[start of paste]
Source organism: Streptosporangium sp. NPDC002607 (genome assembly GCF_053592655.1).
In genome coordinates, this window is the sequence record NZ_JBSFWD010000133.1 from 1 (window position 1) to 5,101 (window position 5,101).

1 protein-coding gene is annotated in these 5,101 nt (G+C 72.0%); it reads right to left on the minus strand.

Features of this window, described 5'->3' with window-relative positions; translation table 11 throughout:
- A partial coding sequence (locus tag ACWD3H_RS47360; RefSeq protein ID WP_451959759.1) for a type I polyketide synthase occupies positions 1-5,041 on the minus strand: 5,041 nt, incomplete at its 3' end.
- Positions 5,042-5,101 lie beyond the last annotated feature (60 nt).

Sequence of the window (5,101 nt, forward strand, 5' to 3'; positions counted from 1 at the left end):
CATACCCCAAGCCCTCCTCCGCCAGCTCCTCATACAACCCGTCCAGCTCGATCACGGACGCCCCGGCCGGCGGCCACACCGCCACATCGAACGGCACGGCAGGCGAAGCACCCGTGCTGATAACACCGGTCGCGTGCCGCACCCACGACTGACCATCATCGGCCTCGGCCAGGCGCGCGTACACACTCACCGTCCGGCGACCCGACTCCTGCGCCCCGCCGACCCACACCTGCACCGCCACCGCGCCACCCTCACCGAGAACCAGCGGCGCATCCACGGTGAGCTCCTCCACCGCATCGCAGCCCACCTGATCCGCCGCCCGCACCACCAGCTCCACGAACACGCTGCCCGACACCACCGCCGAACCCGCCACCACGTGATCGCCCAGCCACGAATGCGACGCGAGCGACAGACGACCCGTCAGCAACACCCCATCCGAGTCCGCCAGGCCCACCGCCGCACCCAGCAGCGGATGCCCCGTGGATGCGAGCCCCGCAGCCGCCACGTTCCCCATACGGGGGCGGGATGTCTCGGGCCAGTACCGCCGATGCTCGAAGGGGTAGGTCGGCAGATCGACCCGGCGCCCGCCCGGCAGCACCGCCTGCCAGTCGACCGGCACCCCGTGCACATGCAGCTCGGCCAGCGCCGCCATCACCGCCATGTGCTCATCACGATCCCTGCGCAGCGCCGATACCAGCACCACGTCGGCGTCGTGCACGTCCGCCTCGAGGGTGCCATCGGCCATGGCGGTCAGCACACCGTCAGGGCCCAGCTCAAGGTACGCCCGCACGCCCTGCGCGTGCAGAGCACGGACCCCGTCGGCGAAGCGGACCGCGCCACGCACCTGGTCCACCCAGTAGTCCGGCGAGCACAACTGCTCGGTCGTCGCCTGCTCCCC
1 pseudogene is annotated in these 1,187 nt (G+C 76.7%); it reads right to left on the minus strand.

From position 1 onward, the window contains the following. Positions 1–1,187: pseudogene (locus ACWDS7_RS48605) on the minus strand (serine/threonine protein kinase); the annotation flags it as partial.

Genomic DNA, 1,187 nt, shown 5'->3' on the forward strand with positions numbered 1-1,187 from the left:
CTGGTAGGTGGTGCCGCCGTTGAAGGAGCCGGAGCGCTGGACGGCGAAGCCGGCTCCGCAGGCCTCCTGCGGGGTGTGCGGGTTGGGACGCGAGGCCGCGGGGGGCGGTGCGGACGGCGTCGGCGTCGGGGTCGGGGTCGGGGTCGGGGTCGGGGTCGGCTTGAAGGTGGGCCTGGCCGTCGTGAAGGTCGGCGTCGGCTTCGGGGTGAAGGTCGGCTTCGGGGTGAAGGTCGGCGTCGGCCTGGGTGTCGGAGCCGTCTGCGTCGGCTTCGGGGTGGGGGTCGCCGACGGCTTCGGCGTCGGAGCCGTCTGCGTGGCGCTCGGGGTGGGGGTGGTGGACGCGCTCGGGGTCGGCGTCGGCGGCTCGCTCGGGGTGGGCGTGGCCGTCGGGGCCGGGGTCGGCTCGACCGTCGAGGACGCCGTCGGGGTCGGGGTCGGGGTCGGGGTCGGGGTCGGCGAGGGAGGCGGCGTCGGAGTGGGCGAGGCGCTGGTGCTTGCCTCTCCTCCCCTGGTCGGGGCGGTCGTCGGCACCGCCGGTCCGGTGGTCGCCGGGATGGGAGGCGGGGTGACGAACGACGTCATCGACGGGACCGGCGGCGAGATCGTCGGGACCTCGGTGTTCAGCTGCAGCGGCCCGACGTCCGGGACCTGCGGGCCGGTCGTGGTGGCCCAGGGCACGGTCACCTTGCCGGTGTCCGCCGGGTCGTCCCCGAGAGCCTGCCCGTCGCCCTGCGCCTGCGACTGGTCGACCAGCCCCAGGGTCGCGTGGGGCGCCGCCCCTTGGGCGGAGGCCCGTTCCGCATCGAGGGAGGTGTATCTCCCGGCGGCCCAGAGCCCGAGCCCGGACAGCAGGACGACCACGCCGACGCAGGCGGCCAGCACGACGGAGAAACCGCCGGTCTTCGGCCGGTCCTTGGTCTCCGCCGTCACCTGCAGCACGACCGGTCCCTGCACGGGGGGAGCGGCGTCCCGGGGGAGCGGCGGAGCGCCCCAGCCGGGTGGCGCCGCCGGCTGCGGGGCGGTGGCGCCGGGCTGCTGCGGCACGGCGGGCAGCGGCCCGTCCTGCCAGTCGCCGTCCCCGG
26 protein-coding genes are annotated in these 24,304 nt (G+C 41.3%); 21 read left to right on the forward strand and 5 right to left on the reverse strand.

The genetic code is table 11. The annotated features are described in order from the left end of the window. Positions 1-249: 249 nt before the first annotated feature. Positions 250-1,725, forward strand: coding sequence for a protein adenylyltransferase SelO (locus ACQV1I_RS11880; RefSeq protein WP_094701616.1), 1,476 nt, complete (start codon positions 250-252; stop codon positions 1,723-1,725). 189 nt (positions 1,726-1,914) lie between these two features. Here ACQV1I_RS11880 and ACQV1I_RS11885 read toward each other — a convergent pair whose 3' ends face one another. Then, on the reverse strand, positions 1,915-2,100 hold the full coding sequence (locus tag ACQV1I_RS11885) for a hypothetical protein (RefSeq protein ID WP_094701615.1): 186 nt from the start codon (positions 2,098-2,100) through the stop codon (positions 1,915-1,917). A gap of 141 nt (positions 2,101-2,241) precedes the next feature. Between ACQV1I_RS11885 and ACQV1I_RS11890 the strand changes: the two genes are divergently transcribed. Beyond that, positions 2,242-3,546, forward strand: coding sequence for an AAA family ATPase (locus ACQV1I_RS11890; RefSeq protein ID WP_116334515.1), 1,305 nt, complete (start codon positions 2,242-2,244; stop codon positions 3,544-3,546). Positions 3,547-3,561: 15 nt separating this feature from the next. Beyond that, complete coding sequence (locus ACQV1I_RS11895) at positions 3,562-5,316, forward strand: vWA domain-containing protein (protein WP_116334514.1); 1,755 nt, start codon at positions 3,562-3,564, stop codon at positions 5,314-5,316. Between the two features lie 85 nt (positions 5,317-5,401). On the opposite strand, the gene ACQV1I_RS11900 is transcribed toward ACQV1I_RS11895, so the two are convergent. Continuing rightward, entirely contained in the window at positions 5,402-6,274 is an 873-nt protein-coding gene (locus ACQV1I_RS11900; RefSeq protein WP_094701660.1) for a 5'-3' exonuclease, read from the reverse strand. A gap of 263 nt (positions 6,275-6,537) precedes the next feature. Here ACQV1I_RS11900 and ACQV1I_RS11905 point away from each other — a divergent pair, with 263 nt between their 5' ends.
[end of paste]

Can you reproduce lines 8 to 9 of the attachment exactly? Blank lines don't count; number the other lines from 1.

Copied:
CATACCCCAAGCCCTCCTCCGCCAGCTCCTCATACAACCCGTCCAGCTCGATCACGGACGCCCCGGCCGGCGGCCACACCGCCACATCGAACGGCACGGCAGGCGAAGCACCCGTGCTGATAACACCGGTCGCGTGCCGCACCCACGACTGACCATCATCGGCCTCGGCCAGGCGCGCGTACACACTCACCGTCCGGCGACCCGACTCCTGCGCCCCGCCGACCCACACCTGCACCGCCACCGCGCCACCCTCACCGAGAACCAGCGGCGCATCCACGGTGAGCTCCTCCACCGCATCGCAGCCCACCTGATCCGCCGCCCGCACCACCAGCTCCACGAACACGCTGCCCGACACCACCGCCGAACCCGCCACCACGTGATCGCCCAGCCACGAATGCGACGCGAGCGACAGACGACCCGTCAGCAACACCCCATCCGAGTCCGCCAGGCCCACCGCCGCACCCAGCAGCGGATGCCCCGTGGATGCGAGCCCCGCAGCCGCCACGTTCCCCATACGGGGGCGGGATGTCTCGGGCCAGTACCGCCGATGCTCGAAGGGGTAGGTCGGCAGATCGACCCGGCGCCCGCCCGGCAGCACCGCCTGCCAGTCGACCGGCACCCCGTGCACATGCAGCTCGGCCAGCGCCGCCATCACCGCCATGTGCTCATCACGATCCCTGCGCAGCGCCGATACCAGCACCACGTCGGCGTCGTGCACGTCCGCCTCGAGGGTGCCATCGGCCATGGCGGTCAGCACACCGTCAGGGCCCAGCTCAAGGTACGCCCGCACGCCCTGCGCGTGCAGAGCACGGACCCCGTCGGCGAAGCGGACCGCGCCACGCACCTGGTCCACCCAGTAGTCCGGCGAGCACAACTGCTCGGTCGTCGCCTGCTCCCC
1 pseudogene is annotated in these 1,187 nt (G+C 76.7%); it reads right to left on the minus strand.